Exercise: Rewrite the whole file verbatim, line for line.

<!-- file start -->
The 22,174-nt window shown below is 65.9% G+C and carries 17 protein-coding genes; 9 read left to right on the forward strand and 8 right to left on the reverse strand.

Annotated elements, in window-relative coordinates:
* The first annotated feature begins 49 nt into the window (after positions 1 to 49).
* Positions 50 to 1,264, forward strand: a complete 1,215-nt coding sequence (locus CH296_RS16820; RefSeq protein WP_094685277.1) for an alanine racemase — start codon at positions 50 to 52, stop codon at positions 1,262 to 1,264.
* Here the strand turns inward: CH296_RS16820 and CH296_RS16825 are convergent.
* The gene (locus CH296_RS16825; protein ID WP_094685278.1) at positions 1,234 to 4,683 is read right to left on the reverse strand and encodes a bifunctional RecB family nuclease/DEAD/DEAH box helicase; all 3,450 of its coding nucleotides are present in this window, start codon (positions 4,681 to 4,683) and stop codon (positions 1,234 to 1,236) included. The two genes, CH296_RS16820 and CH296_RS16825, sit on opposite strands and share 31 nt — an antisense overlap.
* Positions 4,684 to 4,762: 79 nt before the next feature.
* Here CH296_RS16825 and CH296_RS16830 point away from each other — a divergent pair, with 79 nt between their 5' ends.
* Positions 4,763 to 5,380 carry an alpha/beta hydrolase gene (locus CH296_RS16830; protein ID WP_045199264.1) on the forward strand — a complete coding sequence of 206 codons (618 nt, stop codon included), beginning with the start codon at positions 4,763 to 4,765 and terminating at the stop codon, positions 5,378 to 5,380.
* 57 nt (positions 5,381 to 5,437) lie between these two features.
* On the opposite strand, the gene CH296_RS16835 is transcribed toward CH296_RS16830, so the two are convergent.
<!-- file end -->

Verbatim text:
The 22,174-nt window shown below is 65.9% G+C and carries 17 protein-coding genes; 9 read left to right on the forward strand and 8 right to left on the reverse strand.

Annotated elements, in window-relative coordinates:
* The first annotated feature begins 49 nt into the window (after positions 1 to 49).
* Positions 50 to 1,264, forward strand: a complete 1,215-nt coding sequence (locus CH296_RS16820; RefSeq protein WP_094685277.1) for an alanine racemase — start codon at positions 50 to 52, stop codon at positions 1,262 to 1,264.
* Here the strand turns inward: CH296_RS16820 and CH296_RS16825 are convergent.
* The gene (locus CH296_RS16825; protein ID WP_094685278.1) at positions 1,234 to 4,683 is read right to left on the reverse strand and encodes a bifunctional RecB family nuclease/DEAD/DEAH box helicase; all 3,450 of its coding nucleotides are present in this window, start codon (positions 4,681 to 4,683) and stop codon (positions 1,234 to 1,236) included. The two genes, CH296_RS16820 and CH296_RS16825, sit on opposite strands and share 31 nt — an antisense overlap.
* Positions 4,684 to 4,762: 79 nt before the next feature.
* Here CH296_RS16825 and CH296_RS16830 point away from each other — a divergent pair, with 79 nt between their 5' ends.
* Positions 4,763 to 5,380 carry an alpha/beta hydrolase gene (locus CH296_RS16830; protein ID WP_045199264.1) on the forward strand — a complete coding sequence of 206 codons (618 nt, stop codon included), beginning with the start codon at positions 4,763 to 4,765 and terminating at the stop codon, positions 5,378 to 5,380.
* 57 nt (positions 5,381 to 5,437) lie between these two features.
* On the opposite strand, the gene CH296_RS16835 is transcribed toward CH296_RS16830, so the two are convergent.